Once you lay a road through a forest, it is the beginning of the end of that forest. Everyone including villagers even in far flung areas ask for roads. But whenever a road is built, forests tend to disappear, through the collusion of corrupt elements in Government. Dr. KARAN SINGH


Shri J. HARINARAYANAN, Vice Chairman & Managing Director, Andhra Pradesh Industrial Development Corporation.
I do not think we have any solution to this problem. But we do see an apparent contradiction in the need to protect the environment and the need for progress or what we term as progress. A road through a forest may lead to its destruction. But how do you deny persons living inside forests means of access to outside world. That is the main issue not only in Eastern Ghats but everywhere.

The other issue is of soil erosion. The bulk of siltation in Godavari river is not because of Eastern Ghat problems. It is because of extensive deforestation in black cotton soil areas of western India. Soil erosion as a problems is linked with the kind of agricultural practices adopted all over the country. For instance, extensive use of ground water to grow sugarcane on Deccan plateau does not really make sense. These issues have to be presented in their correct perspective. Forest are fine but what about the people living in them. I am sure they want different kind of life from what they have been living. Their present plight may be due to despoliation of forests. Partly it may also be in terms of their own aspirations, in terms of what they perceive to be their needs. So, these push-pull factors need to be considered.


As regards the invisible cost of development, there is heightened consciousness about it. But the economic health of industrial sector may not permit induction of pollution control measures over a short span of time. The industry may not be able to afford its price in present circumstances. It will take time to achieve this very desirable objective. There is a contradiction between the long term requirements of the economy and the environment, and the immediate direction in which we are moving.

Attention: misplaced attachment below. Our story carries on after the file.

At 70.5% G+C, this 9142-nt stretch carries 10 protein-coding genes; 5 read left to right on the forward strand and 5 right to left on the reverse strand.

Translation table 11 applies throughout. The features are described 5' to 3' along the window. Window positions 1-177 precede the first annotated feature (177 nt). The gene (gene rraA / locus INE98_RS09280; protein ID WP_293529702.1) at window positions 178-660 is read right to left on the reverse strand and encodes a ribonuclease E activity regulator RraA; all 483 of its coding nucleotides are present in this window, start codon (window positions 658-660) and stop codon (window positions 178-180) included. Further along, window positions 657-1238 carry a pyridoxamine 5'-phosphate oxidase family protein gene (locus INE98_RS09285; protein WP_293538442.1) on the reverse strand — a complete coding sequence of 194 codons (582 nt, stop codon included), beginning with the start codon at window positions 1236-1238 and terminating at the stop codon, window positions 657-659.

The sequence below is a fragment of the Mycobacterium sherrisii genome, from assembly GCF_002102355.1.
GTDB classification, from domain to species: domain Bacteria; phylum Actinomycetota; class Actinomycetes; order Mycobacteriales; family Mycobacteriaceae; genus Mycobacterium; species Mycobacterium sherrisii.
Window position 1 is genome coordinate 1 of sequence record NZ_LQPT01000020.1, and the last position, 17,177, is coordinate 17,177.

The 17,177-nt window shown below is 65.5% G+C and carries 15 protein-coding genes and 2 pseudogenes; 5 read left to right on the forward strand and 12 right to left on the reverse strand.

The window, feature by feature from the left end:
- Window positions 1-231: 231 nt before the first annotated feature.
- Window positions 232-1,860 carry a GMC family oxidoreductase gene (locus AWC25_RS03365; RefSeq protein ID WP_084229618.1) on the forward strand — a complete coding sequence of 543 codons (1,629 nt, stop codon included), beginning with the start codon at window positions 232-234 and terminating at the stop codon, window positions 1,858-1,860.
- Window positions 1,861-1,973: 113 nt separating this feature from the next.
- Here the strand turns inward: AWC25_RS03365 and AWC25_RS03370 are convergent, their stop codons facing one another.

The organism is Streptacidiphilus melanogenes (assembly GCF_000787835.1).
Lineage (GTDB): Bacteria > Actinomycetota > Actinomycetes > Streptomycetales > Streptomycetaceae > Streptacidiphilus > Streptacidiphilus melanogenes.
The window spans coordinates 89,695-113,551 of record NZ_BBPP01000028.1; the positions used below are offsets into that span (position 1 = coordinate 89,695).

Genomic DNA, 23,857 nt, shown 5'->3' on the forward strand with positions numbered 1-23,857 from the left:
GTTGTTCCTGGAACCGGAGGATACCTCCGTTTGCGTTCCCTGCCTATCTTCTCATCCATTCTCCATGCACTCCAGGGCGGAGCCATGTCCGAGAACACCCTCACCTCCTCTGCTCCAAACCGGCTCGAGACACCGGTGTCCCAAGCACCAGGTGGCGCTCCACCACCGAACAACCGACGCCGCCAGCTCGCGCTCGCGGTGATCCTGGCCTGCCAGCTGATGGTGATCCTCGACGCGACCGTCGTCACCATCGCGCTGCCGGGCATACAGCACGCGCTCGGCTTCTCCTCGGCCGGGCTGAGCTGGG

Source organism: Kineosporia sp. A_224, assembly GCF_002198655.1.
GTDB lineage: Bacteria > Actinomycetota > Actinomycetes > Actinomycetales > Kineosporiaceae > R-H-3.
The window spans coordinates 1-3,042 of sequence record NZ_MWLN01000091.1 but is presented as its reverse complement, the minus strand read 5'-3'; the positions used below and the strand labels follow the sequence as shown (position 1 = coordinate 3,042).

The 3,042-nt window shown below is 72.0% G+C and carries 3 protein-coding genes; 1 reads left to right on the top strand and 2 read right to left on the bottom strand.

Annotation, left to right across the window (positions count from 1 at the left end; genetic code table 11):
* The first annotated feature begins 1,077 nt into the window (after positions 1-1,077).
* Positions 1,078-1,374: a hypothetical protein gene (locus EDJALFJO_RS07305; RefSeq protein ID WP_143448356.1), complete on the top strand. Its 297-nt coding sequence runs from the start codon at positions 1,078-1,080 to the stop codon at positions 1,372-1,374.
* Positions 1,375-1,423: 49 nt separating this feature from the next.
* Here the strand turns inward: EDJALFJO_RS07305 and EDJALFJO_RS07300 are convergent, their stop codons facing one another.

A point had been raised about monoculture versus multiculture in new plantations. One aspect that is agitating Government and the industry is the growing need for paper. So far, Forest Department was making bamboo available to paper industry. But it is becoming unsustainable. Large areas are now being given over to commercial varieties of timber solely for feeding the industry. They are asking for forest land to raise plantations to meet their needs as they do elsewhere in the world. On the other hand, we have forests controlled by a variety of authorities, from Forest Department to local communities. On some of the so-called forest land, there is not a single tree. Why cannot these lands be leased to paper industry for raising plantations to meet their pulp needs ? But there seems to be difference of opinion about handing over public and government land to private industry. So, alternative measures of public participation in their management have been proposed. A World Bank aided programme of replanting 2,50,000 hectares of degraded land has been taken up. The local people will be involved in its management. The choice of tree species to be grown will be left to the people so that they could benefit from its produce. But some of the area under this programme will be given to State Forest Development Corporation. What is happening is that we put a system in place and then we try to put another one alongside it. Everything get more and more complicated. On one hand as private industry cannot operate on Government land so an intermediary – a Government corporation – is created to give permission to industry to run the plantation. The industry is interested only in wood while corporation is not interested. It is a somewhat complex situation.